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Google Businesses The Internet Cellphones Handhelds Hardware

Google Maps GPS Simulator 205

Posted by samzenpus
from the google-where-you-are dept.
garbletext writes "A new version of Google Maps introduced this week includes a beta feature dubbed My Location that was designed to simulate the GPS experience on mobile phones and handheld devices that do not include GPS hardware, like Apple's iPhone. Essentially, the My Location feature takes information broadcast from mobile towers near non-GPS equipped mobile phones to approximate the device's current location on the map down to about 10 city blocks. "It's not GPS, but it comes pretty close (approximately 1000m close, on average)," the Mountain View, Calif.-based search giant explained on its website. "We're still in beta, but we're excited to launch this feature and are constantly working to improve our coverage and accuracy." The My Location feature is currently available for most web-enabled mobile phones, including Java, BlackBerry, Windows Mobile, and Nokia/Symbian devices."
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Google Maps GPS Simulator

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  • iPhone (Score:2, Informative)

    by Anonymous Coward
    Except this doesn't actually work on iPhone.
  • by rustalot42684 (1055008) <fake AT account DOT com> on Wednesday November 28, 2007 @08:38PM (#21512421)
    Now I can pay to have my cellphone tell me I'm somewhere in downtown Toronto. Just what I've always wanted - I always keep forgetting these minor details.
    • by QuantumG (50515)
      You're saying you'd rather type in "Toronto", on a cell phone, rather than just have Google Maps know already?

      What, are you some kind of privacy nut? (rim shot)

    • Re: (Score:2, Insightful)

      by colonslash (544210)
      That's better than somewhere in Canada; a map zoomed in to near your current location could be much more helpful, especially because of slow networks and high bandwidth costs
    • Re: (Score:3, Informative)

      by Fyre2012 (762907)
      I've used the service on my Blackberry 8800 in downtown toronto, and in my experience I was able to narrow my location down to within 10 meters or so on any given downtown street.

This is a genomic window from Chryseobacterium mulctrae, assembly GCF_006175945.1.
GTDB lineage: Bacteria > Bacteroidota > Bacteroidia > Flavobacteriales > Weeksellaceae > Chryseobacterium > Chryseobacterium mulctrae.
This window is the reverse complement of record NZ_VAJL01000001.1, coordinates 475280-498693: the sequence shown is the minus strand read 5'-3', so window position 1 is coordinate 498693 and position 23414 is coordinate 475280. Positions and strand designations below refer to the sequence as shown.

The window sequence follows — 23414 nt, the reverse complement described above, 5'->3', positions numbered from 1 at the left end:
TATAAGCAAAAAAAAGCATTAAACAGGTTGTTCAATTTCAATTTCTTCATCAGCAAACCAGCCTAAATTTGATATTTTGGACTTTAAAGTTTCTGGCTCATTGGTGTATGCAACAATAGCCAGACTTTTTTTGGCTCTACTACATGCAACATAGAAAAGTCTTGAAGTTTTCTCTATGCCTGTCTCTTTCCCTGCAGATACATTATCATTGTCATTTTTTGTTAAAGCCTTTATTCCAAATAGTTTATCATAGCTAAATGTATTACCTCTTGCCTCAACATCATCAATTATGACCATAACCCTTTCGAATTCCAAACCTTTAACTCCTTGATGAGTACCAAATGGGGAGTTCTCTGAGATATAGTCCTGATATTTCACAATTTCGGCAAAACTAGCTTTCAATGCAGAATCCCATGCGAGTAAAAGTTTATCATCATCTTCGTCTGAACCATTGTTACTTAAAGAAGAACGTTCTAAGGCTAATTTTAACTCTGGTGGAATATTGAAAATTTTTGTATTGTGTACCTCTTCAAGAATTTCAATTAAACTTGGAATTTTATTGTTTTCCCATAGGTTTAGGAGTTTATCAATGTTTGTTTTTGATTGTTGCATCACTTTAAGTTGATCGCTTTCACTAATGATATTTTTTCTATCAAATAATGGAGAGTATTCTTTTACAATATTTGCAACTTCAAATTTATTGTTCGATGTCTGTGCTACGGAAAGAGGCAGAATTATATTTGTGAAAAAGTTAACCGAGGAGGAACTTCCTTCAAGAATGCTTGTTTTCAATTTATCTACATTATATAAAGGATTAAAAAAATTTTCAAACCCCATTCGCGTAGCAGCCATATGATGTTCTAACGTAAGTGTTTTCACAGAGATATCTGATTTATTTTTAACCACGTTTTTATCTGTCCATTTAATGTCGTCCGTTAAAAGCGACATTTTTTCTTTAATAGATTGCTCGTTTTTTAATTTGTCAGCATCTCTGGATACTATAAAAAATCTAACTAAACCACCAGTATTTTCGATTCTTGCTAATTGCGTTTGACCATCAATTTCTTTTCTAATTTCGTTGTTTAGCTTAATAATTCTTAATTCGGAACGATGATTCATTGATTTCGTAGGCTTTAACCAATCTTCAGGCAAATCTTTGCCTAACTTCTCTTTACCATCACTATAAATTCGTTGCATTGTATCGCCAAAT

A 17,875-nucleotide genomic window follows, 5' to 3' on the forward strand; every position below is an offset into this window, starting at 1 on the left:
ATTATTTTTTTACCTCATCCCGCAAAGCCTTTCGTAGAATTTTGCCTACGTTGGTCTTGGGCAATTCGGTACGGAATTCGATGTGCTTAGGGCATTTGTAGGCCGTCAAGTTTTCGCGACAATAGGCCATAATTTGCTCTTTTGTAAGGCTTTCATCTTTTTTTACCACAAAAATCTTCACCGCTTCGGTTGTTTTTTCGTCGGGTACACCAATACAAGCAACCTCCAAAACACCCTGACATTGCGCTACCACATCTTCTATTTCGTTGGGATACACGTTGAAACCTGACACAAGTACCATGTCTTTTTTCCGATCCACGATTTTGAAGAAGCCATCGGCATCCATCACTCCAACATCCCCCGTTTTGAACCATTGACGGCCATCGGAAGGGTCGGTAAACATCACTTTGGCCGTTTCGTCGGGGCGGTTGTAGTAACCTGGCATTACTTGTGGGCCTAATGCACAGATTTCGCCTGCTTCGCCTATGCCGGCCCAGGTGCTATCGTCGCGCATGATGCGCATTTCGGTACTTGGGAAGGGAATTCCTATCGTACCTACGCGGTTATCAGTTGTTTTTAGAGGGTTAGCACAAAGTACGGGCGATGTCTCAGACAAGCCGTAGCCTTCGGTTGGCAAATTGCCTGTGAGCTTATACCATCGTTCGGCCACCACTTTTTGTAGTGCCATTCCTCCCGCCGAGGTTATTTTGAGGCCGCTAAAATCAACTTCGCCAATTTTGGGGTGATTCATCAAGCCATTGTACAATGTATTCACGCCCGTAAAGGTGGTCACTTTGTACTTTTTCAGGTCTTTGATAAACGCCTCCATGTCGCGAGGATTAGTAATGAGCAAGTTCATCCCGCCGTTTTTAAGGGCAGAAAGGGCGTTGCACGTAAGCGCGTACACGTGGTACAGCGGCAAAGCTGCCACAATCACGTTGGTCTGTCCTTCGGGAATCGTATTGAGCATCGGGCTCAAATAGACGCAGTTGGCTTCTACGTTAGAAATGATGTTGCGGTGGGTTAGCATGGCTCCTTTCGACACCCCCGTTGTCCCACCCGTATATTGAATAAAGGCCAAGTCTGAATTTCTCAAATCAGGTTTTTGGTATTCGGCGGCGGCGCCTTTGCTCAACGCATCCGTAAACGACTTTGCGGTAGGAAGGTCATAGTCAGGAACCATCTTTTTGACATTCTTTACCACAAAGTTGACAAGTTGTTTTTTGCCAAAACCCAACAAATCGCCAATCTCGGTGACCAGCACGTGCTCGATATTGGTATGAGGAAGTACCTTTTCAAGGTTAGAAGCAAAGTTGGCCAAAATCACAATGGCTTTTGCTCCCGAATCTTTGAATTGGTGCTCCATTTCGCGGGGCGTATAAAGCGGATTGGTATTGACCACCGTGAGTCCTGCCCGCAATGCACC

It even points in the direction you're moving
      Pretty neet to have it using the satelite view as well. Very quick and responsive, and you can always just press '0' to go to 'my location'
      Works well using directions too... you just tell it to use 'my location' as a starting or destination point.

      Tho it doesn't work indoors...
    • Re: (Score:2, Insightful)

      by ILuvRamen (1026668)
      lol that's not what it will tell you. When you're inside a building it will tell you you're 2 miles away from the tower. And in the elevator it will tell you you're 4 miles away from the tower. And as soon as you walk out, you're suddenly one mile from the tower! All it can go by is the signal strength as far as I know. That's so stupid. With one tower, it can tell you you're somewhere on a ring around the tower. With two it can approximate a linear area that you're in. With 3 towers it can tell you
      • by davidsyes (765062)
        Wow, Google is better than I thought. Now, the (my) body will be in two places at once.

        (I had to borrow a modified phrase from Captain Crain of the Seaview, when the enemy agent in Sickbay hosed their INS (inertial navigation system), in the episode "Hail to the Chief"; her brain-cooking MK-G machine at full power threw off Seaview's compass in the Control Room (proximity of the MK-G), but not in Maneuvering Control... Crain got reports on the two directions, and, frustrated as hell, he proclaimed to Adm. N
      • Even with 3, it won't be accurate because signal strength goes up and down.

        It won't be "accurate" regardless, but it will still be ballpark. Your examples are nisleading. If you're in a building, or an elevator for that matter (per your example), the signal strength is degraded for all nearby towers and thus you can still be triangulated in the same way.

        Obviously a GPS-enabled phone is still the best solution.
        • by p0tat03 (985078)

          Except your GPS-enabled phone won't be able to reach its satellites *at all* inside that elevator, which makes your Google approximation better by process of elimination ;)

          The only solution is GPS + IMU (inertial motion unit), which will track your movements via accelerometer while you are without GPS signal, and resync when it reacquires. I look forward to buying my own $5000, 4-lb phone!

          • If they use the miniature laser-based accelerometers used in Segways, and include them in mass production, the cost wouldn't rise too high.
            • by p0tat03 (985078)

              I was being facetious... But let's explore that idea.

              Currently there's no good way to build an IMU that's small enough to fit in your average handset, let alone cheaply. Heck, we'd have trouble building one that'd fit in 5 handsets. Accelerometers vary greatly - you can get really rough ones like the MEMS accelerometer you see in the Wii-mote, or you can get extremely, extremely accurate ones that can maintain highly accurate positioning even without GPS assistance for extended periods of time. Clearly, f